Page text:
Mr. Sarfo Kantanka, Deputy Director of the Electoral Commission (EC) in charge of operations, on Thursday assured Ghanaians that the body had initiated adequate measures to avoid shortage of elections materials on December 7.
He said the EC had printed enough materials for all constituencies and that any complain of shortage would be “artificial”.
Mr. Kantanka gave the assurance in Tamale at a forum organised by the EC for parliamentary candidates in the Northern Region to inform them on the preparations so far made by the Commission for the 2008 Elections.
The event dubbed: “Safeguarding the integrity of the ballot” was funded by the Canadian International Development Agency (CIDA).
It sought to provide a platform for the candidates to raise issues and concerns about the elections and to find out how best they could collaborate with the EC to make the elections peaceful.
Similarly, they would build consensus on the way forward to ensure that everybody had faith in the elections.
Mr. Kantanka urged all political parties and their polling agents to effectively monitor the elections to ensure that there was no artificial shortage of materials.
He explained that artificial shortage of electoral materials had always been the creation of presiding and returning officials, who sometimes used their own discretion not to carry all the materials to polling centres.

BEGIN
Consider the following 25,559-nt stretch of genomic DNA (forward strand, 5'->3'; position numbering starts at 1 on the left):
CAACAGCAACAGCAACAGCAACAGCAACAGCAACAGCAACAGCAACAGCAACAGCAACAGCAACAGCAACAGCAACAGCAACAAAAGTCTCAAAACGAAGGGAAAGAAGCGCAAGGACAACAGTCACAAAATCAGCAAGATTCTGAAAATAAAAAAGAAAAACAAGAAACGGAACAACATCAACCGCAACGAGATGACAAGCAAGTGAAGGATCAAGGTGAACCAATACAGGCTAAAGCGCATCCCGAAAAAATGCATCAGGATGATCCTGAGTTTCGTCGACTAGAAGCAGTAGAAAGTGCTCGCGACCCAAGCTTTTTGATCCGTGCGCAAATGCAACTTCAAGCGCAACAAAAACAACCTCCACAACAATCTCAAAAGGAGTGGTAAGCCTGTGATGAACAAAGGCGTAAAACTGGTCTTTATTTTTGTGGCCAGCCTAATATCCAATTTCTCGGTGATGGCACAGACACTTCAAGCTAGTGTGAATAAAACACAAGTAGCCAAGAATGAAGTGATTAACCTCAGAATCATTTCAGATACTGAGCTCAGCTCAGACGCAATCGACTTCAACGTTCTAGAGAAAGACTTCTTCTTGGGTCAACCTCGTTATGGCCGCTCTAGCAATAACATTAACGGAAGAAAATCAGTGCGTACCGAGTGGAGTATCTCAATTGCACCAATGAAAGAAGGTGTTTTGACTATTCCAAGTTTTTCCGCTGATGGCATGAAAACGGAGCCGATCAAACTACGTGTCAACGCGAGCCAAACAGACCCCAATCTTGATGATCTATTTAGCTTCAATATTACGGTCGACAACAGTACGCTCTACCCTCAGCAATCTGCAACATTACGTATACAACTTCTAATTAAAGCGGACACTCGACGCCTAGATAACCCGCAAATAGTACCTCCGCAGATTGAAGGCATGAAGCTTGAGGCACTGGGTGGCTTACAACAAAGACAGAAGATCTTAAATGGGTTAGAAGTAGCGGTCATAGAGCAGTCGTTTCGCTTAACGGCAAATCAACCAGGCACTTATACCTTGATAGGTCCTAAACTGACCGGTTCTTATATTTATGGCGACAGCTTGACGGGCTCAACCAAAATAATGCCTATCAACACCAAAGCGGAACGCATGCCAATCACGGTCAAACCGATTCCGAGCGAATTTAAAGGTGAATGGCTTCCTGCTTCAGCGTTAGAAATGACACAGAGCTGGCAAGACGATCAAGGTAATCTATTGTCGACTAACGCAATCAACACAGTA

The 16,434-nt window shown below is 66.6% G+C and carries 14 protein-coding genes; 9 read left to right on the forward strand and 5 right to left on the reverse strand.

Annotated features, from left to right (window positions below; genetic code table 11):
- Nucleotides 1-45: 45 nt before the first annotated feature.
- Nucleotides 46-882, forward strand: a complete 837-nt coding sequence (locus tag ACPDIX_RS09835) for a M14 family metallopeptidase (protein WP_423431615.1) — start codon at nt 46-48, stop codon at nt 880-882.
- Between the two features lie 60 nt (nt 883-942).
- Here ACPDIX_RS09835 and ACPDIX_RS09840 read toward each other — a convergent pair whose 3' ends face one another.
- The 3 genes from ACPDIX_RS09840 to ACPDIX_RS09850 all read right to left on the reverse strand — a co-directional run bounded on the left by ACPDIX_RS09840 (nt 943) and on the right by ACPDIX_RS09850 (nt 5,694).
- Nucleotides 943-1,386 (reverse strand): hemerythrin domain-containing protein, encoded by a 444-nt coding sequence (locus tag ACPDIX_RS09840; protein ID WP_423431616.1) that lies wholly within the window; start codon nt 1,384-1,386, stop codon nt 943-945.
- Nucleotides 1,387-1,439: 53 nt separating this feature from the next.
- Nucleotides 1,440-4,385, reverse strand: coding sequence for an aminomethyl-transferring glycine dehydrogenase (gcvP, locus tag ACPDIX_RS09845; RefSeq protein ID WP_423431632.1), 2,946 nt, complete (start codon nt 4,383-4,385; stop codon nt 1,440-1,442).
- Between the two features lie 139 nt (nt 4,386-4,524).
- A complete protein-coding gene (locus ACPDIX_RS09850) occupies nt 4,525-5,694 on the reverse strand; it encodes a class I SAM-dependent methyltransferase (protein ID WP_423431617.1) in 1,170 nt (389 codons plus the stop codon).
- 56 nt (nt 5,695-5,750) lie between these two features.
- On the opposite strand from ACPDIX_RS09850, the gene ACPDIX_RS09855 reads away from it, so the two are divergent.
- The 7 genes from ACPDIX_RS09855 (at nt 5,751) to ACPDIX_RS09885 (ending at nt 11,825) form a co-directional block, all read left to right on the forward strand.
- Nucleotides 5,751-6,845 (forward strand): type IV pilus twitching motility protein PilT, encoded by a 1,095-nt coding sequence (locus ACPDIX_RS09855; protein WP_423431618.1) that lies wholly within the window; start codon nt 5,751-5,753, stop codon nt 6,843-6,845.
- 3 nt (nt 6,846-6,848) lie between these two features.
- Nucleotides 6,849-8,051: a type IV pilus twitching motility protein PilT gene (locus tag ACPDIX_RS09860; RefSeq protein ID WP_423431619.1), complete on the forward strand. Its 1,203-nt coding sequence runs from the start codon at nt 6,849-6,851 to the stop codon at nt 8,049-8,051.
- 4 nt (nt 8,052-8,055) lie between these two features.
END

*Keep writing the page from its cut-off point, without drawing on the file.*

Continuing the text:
Mr. Kantanka said that the EC had warned all electoral officials to send all electoral materials, especially ballot papers to the respective polling centres to avoid shortage of election materials and advised polling agents to ensure that enough materials were available.
The EC official, who facilitated the programme, said that not all persons who had applied for votes transfer would have the request granted.
Mr. Kantanka explained that some of the requests had no justification and that the EC would review the applications and to approve the justified ones and stressed the need for all to discourage “last minute” votes transfer so as not to create unnecessary suspicion for the political parties.
Some of the parliamentary candidates complained about alleged intimidation of opposition political parties in some constituencies by some members of the ruling party and expressed fears that if nothing was done about it the situation would be worse on voting day.
They commended the EC for organizing the forum and appealed for measures to ensure that vehicles belonging to parliamentary candidates and District Chief Executives and other government functionaries were not used to convey electoral materials to and from polling centres since the practice could engender suspicion.
Some of them complained that some polling centres were close to party offices and signboards and advised that either the party office be removed or signboards repainted before voting day to prevent unnecessary advantage to such parties.